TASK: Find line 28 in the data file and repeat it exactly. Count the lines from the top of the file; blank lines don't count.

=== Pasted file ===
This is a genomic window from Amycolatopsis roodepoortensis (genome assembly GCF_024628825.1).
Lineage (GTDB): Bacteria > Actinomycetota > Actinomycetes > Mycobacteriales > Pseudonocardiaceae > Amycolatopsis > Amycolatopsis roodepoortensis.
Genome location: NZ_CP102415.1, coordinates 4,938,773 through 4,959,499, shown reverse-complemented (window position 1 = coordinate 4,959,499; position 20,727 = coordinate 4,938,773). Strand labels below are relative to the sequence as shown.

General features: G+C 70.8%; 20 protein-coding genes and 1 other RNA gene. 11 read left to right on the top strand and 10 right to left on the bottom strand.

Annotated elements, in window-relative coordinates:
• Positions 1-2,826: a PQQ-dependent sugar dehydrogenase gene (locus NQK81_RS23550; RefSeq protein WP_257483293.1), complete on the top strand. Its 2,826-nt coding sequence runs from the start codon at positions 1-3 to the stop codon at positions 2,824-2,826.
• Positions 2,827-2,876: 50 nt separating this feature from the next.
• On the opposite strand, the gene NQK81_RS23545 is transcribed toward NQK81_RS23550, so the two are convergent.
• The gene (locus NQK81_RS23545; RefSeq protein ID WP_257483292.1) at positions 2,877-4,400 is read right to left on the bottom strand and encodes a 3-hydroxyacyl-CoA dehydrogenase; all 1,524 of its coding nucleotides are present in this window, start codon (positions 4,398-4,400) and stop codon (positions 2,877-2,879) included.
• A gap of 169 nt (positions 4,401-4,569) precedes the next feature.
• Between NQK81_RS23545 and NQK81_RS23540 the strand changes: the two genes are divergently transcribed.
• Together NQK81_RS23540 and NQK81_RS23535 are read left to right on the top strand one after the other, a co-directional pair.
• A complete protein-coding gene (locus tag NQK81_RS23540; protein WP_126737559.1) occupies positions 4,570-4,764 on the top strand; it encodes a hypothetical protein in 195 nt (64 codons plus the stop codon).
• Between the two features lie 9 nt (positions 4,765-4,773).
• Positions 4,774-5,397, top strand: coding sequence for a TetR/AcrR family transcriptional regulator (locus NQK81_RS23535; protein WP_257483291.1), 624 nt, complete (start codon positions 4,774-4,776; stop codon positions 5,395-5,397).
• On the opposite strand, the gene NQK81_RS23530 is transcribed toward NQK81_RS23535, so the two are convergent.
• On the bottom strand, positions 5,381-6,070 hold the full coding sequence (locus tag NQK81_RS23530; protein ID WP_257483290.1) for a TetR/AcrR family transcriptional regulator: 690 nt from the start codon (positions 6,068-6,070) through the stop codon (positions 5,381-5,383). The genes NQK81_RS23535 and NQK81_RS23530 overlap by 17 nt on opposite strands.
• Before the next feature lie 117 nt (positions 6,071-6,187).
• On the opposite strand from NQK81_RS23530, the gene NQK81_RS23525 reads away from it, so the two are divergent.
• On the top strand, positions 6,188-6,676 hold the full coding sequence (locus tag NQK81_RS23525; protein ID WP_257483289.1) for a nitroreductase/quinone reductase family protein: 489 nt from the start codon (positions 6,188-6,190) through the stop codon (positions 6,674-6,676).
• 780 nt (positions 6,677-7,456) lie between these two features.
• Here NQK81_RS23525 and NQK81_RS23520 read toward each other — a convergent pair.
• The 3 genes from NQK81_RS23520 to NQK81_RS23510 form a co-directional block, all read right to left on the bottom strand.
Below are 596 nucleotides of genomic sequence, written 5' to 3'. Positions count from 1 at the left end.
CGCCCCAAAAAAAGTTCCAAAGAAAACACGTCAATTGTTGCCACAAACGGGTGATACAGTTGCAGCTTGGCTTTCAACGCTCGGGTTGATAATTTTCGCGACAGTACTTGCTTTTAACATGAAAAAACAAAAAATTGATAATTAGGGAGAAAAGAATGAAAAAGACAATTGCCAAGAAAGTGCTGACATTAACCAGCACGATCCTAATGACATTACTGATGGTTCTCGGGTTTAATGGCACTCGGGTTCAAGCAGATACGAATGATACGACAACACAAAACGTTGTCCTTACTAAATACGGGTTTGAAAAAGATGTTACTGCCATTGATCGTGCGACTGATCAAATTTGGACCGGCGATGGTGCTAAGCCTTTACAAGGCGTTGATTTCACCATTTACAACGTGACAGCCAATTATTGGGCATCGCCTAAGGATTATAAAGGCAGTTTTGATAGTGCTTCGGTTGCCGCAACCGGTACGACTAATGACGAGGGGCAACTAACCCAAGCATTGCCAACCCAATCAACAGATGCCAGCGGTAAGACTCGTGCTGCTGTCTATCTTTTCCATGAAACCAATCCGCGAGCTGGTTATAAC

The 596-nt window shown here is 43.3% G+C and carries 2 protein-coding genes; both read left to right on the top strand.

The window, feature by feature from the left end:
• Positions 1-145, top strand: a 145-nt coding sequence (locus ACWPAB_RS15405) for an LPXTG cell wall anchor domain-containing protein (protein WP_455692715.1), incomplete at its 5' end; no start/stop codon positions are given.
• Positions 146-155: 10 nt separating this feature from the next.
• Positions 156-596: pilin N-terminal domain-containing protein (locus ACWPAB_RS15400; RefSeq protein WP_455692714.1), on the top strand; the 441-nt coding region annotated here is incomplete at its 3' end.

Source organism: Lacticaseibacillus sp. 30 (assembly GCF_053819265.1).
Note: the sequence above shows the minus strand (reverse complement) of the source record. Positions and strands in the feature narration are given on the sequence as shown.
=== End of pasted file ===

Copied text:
• Positions 1-145, top strand: a 145-nt coding sequence (locus ACWPAB_RS15405) for an LPXTG cell wall anchor domain-containing protein (protein WP_455692715.1), incomplete at its 5' end; no start/stop codon positions are given.